Black Coffee was already an established figure on South Africa's house music scene, but he is now familiar to a wider audience following a collaboration with Drake. The DJ and producer, real name Nkosinathi Maphumulo, appears on Drake's recent playlist More Life, aligning himself with the likes of 2 Chainz, Young Thug and Migos rapper Quavo.
It is the ultimate endorsement from Drake, an artist who seamlessly dominates every genre, from hip hop to pop and back again. Get It Together samples the infectious beat from Black Coffee's track Superman but replaces Bucie's vocals with those of up-and-coming British songstress Jorja Smith. Boasting tropical vibes and Smith's sultry tones, Get It Together is one of the standout summer cuts on More Life.
The ethereal track will no doubt have a staple place in Black Coffee's set list during his inaugural residency at Hi Ibiza, formerly known as Space.
Not only does it mark the opening of one of the party island's most popular spots, but also Black Coffee's position as a global artist. As the DJ's career opens new doors, IBTimes UK spoke to Black Coffee, 41, about music, culture and breaking barriers.
How would you describe the music scene in South Africa right now?
It's exciting, we are finding our feet. For a while now the dance scene, like any other African country, started with the local character – embracing the music and the content on rap songs has highly influenced South Africans, but we try to do our own thing.
We've seen artists like French Montana adopting Afrobeats in their music. How do you feel about these genres being a trend?
I really love that it's growing. What's comes next should be [French Montana] featuring a young rapper from South Africa on that song, for the kids to get these features. It's really fascinating to see, with the world trying to embrace it. I definitely see it as recognition, I would be foolish if I thought it wasn't going to be good for our own culture too.
Listen to Drake, Black Coffee and Jorja Smith's Get It Together:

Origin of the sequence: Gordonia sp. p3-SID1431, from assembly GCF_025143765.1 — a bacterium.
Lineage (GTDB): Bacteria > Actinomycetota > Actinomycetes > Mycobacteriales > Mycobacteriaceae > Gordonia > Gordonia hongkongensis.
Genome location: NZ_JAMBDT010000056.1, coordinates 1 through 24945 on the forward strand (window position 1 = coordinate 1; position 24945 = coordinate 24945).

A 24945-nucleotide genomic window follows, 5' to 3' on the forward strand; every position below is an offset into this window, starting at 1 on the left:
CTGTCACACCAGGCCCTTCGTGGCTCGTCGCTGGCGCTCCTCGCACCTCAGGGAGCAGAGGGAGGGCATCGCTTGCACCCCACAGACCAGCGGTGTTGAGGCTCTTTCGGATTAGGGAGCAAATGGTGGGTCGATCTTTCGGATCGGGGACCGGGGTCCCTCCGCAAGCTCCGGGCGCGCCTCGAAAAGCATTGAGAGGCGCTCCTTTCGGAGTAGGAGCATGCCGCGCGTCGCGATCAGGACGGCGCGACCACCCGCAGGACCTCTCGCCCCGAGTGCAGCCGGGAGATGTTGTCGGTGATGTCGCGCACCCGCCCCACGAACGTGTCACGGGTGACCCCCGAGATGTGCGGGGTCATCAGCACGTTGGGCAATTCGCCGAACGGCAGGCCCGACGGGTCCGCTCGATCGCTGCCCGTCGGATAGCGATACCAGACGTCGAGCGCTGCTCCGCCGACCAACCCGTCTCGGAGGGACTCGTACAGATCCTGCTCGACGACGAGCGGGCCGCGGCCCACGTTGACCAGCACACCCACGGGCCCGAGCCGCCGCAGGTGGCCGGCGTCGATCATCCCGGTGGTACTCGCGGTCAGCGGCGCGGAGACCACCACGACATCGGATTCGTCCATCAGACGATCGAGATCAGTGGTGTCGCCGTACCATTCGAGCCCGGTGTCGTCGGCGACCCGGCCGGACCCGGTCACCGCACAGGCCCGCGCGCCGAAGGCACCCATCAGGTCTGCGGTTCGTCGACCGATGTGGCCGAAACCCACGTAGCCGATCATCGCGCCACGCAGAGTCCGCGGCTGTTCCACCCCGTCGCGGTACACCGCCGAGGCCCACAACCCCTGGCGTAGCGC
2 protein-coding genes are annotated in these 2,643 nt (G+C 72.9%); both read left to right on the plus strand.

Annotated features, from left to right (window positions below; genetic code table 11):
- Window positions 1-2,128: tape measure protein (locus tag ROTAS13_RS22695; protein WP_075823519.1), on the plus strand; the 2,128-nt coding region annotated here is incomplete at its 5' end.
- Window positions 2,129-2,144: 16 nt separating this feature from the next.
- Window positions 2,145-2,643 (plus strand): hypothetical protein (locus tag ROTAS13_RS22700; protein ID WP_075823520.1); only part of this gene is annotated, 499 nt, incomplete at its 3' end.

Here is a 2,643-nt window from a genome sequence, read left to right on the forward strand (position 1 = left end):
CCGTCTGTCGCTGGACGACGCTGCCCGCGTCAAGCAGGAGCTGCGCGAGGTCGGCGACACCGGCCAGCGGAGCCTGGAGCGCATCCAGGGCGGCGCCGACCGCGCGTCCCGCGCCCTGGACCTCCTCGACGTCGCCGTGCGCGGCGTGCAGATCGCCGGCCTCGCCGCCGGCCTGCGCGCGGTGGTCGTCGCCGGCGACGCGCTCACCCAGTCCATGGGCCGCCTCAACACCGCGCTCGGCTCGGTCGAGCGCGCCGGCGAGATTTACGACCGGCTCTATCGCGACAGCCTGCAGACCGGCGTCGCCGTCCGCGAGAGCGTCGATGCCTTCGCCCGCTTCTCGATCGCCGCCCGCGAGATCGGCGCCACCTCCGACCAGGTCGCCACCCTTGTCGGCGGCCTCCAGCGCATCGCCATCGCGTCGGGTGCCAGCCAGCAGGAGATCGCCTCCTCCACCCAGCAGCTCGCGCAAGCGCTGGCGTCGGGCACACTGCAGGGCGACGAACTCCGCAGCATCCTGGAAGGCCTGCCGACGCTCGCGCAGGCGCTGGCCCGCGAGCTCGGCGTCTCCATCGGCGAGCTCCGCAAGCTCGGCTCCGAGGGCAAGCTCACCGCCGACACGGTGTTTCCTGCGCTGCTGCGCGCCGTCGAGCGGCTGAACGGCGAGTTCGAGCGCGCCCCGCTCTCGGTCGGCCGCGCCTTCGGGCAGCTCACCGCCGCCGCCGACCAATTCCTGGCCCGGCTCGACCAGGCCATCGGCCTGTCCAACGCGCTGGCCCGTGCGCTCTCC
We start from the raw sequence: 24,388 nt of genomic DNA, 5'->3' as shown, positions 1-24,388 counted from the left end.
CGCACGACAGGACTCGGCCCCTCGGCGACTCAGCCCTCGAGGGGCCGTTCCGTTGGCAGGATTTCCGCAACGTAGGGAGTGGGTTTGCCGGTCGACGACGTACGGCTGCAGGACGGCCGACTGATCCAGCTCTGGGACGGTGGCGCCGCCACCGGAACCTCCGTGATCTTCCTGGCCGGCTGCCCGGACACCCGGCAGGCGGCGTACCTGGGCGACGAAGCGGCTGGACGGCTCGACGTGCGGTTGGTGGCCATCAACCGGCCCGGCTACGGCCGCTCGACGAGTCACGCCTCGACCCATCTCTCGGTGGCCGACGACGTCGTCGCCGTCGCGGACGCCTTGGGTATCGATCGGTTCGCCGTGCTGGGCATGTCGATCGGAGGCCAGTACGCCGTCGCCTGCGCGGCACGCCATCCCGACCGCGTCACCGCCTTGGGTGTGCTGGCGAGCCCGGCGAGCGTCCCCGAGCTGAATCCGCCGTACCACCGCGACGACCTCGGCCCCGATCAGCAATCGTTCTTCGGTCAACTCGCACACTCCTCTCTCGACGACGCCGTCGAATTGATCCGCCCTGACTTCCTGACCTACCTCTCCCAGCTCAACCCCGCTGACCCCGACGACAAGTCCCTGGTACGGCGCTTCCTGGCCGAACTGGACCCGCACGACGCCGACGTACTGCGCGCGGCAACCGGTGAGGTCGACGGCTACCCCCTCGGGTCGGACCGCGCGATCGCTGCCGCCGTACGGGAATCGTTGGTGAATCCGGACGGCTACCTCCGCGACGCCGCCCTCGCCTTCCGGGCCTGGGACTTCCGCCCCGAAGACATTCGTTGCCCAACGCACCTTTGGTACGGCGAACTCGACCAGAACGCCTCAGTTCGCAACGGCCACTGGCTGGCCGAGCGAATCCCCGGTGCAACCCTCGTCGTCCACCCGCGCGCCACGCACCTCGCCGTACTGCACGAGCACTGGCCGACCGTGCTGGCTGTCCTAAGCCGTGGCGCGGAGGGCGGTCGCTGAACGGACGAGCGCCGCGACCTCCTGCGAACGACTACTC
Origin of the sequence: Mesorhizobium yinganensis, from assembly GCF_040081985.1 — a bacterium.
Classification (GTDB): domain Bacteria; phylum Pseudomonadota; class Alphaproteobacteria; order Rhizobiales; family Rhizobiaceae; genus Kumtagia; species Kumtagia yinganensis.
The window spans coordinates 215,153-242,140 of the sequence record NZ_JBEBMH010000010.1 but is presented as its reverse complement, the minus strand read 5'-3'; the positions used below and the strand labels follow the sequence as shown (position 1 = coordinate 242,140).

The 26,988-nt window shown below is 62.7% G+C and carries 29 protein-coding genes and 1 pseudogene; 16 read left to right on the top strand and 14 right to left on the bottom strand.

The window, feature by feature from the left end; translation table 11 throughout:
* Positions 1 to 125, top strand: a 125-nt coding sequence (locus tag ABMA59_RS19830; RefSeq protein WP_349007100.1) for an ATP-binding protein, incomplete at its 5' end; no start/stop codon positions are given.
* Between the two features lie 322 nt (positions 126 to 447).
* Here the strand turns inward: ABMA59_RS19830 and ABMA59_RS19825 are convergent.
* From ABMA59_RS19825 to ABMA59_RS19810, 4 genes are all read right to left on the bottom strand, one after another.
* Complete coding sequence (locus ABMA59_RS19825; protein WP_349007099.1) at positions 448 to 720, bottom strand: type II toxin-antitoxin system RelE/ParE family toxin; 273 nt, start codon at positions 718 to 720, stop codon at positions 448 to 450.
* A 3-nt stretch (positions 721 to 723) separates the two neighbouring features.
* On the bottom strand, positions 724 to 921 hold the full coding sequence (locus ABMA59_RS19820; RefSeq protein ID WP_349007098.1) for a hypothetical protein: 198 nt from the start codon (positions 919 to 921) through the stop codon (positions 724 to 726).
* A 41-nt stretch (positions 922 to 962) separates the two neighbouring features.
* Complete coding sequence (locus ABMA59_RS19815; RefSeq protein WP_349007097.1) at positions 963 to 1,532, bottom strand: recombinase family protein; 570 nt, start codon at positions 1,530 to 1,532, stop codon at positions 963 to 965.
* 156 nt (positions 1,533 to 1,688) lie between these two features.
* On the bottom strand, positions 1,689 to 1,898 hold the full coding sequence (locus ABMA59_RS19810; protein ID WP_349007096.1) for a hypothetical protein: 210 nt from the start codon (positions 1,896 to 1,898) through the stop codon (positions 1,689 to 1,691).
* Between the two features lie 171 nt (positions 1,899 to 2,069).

Do you feel, especially with yourself as an example then, that at present South Africa is becoming an exporter of culture?
In so many ways yes, I think we have created an amazing style in the continent. We never had permission to have a music budget to market it, that's why I can only think to celebrate when artists like French Montana use our style, as it finally gets to be marketed with a budget. We've had this style of music for a long time but people would never find out about it, as we've never had the means to get to MTV. We were always categorised as world music.
Your residency in Ibiza is a breakthrough movement, not just for yourself but also for there being such a prominent South African figure on the island. How do you feel about going to the crowds there and representing?
It's a big thing for me, I believe it's going to do great things from where I come from because people are starting to pay attention, asking: Who was before Black Coffee and who's next? I see they are now looking for other people.
You're very well-known in South Africa. Seeing as house music is such a big part of the culture, what were those defining moments in your career before now?
It took a while, it took a lot of patience but you have to be brave, not being afraid to take chances. One of the things I did in 2010 was an event where I was promoting my foundation, held in the middle of the biggest street in the country, right in the parking lot of a mall. I played there for 60 hours [breaking a world record].
Then two years later, I did another show in a stadium with a 24-piece orchestra. Last weekend I did my own show where 50,000 people turned up.
It's revolutionary for the local scene. We are actually planning to bring the 24-piece orchestra show to London, we want to take it to the Royal Albert Hall but we might wait until next year. If we take another venue it will be towards the end of the year, around October or November.
Which artists would you like to collaborate with from the UK and US?
I'm open, really open. I'd like to do something with Tom Misch, I think he's brilliant. I get different things for different artists. Even Craig David, for different kinds of elements and sounds I'd like to produce. That's why I want to stay in London, for the culture. The four months I'll be in Ibiza, I'll always go back to London and make time for the studio and to collaborate.
Black Coffee's residency at Hi Ibiza will run from 3 June - 30 September. For more information and tickets, please visit Hi Ibiza.